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Wednesday, June 24, 2009

Ind. Decisions - 7th Circuit decides Indiana case today

In U.S. v. Griggs, et al (ND Ind., Judge Sharp), a six-page opinion, Judge Posner writes:

The defendants were charged with a variety of federal crimes (wire fraud and conspiracy to commit wire fraud, money laundering and conspiracy to commit money laundering, and tax evasion and failure to file tax returns) committed in furtherance of a typical Ponzi scheme, in which investors in the defendants’ enterprises were made false promises of exorbitant profits and lost more than $5 million. The defendants, all but Moore, were tried together to a jury, and convicted; Moore was tried separately, also to a jury, and was also convicted. The defendants received sentences ranging from 30 months for Shroyer to 235 months for Rodger Griggs, the ringleader.

All five defendants challenge the sufficiency of the evidence to convict them. In the case of Rodger Griggs, the challenge is frivolous and so requires no discussion. In the case of the other defendants the challenge borders on the frivolous and warrants only a brief discussion. As is typical in fraud cases, most of the participants claimed not to have known that they were participating in a fraudulent scheme. * * * But avoidance behavior is itself evidence of guilty knowledge—the classic “ostrich” behavior that elicits an ostrich instruction, which the judge gave. United States v. Strickland, 935 F.2d 822, 826-28 (7th Cir. 1991) [remaining cites omitted]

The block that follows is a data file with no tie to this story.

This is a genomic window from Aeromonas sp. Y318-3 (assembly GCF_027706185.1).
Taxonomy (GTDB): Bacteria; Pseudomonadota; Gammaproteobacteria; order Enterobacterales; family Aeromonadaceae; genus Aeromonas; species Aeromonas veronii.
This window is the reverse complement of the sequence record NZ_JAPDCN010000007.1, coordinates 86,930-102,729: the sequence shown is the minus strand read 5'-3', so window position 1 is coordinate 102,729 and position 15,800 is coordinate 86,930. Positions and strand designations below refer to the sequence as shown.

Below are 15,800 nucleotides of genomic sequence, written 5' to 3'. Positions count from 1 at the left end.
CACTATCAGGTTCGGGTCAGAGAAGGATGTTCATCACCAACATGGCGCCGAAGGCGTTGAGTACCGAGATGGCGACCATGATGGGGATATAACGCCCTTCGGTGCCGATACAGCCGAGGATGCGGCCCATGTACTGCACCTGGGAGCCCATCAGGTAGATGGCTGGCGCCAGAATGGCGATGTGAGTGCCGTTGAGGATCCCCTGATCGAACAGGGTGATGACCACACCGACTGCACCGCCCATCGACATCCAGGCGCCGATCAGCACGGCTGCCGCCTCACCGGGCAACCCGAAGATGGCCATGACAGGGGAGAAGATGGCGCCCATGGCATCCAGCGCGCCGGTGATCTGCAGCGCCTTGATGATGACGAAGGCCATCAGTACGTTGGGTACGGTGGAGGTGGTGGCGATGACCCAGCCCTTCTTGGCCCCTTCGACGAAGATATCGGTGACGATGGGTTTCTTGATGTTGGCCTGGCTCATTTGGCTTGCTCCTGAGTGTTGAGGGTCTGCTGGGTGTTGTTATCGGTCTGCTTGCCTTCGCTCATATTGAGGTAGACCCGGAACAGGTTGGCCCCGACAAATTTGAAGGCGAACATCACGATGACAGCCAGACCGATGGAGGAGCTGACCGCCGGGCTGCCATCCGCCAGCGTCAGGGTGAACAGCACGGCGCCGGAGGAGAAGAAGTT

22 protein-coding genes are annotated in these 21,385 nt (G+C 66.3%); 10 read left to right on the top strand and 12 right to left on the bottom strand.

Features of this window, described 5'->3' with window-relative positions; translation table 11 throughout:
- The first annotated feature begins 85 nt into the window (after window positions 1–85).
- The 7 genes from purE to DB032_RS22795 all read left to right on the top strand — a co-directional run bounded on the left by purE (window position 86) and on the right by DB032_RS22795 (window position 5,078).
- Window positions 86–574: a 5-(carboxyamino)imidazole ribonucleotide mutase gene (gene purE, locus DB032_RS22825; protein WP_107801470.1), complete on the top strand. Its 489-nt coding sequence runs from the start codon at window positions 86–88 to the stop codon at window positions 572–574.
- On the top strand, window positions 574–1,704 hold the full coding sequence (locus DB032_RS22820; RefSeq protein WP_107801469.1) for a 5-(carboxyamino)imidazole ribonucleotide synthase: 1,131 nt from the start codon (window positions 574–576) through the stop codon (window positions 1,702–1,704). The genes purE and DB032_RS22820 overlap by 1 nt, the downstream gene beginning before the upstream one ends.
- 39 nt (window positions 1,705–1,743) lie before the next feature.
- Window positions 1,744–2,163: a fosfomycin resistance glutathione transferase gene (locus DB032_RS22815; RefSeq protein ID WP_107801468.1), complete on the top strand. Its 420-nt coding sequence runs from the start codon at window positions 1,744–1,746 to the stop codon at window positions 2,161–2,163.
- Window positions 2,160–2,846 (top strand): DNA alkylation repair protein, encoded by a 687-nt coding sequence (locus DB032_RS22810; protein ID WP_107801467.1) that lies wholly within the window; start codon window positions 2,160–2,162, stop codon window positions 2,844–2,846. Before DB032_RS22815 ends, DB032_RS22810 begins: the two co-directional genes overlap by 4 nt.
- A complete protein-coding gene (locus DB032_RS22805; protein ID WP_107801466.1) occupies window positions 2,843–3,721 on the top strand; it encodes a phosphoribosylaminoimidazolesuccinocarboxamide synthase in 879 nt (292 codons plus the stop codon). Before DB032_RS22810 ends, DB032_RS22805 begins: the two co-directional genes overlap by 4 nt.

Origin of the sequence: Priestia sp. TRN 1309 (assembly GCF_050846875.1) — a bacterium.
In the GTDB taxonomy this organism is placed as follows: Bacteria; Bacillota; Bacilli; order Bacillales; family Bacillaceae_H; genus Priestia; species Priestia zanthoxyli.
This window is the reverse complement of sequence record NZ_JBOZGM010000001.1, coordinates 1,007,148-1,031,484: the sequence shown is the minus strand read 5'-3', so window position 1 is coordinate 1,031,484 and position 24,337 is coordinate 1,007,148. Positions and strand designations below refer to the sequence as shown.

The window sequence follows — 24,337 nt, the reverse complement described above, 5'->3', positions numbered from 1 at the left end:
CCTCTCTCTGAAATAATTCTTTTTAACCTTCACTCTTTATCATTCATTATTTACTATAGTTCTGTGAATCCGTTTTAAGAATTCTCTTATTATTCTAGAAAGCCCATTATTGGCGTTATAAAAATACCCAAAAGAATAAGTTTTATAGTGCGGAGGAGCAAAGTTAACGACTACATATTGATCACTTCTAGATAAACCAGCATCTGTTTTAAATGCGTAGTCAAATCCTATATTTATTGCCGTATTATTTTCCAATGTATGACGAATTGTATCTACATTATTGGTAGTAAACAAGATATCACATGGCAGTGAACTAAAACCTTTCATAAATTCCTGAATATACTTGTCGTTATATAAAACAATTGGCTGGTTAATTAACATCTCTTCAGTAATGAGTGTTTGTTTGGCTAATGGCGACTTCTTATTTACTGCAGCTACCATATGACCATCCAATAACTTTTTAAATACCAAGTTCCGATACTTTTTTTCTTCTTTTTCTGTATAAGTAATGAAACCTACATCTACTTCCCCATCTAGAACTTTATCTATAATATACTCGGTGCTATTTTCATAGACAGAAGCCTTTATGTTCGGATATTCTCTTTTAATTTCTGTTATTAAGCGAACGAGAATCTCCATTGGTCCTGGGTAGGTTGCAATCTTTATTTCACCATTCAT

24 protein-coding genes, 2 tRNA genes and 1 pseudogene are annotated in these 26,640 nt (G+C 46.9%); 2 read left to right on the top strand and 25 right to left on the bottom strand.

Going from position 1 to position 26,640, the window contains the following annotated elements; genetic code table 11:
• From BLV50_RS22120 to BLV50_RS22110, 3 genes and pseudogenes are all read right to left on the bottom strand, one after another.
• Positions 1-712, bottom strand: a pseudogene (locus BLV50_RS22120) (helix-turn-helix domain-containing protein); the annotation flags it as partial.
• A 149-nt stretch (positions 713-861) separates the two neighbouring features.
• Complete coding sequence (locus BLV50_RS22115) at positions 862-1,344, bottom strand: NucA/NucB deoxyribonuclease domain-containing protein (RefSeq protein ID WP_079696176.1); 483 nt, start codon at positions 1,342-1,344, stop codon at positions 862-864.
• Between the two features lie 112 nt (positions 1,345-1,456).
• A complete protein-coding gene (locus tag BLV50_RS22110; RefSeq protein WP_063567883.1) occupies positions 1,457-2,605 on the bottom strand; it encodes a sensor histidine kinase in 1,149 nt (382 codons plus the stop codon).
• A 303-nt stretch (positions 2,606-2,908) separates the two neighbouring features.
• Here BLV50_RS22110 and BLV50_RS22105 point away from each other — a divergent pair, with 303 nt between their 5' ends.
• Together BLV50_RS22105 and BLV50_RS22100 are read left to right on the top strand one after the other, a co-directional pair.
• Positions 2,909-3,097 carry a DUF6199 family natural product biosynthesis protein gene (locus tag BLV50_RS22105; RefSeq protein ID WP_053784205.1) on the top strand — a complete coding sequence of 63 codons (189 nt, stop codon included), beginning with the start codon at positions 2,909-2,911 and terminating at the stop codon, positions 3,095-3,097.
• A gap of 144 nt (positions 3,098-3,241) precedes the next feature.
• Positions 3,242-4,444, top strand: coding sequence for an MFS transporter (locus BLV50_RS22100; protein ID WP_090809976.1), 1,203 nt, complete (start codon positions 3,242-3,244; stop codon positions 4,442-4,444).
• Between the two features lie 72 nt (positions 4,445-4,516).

The only other issue that requires discussion concerns omissions in the instructions given to the jury in Moore’s trial. * * * There was never doubt that the conspiracy had involved the use of interstate communications by wire, which may be why the lawyers and the district judge didn’t notice the omission from the instructions.

Nor for that matter was there doubt that the conspirators had committed numerous overt acts; so even if the judge should have instructed the jury that it had to agree unanimously about which overt act or acts had been committed, the error would have been harmless. AFFIRMED.

Posted by Marcia Oddi on June 24, 2009 12:17 PM
Posted to Ind. (7th Cir.) Decisions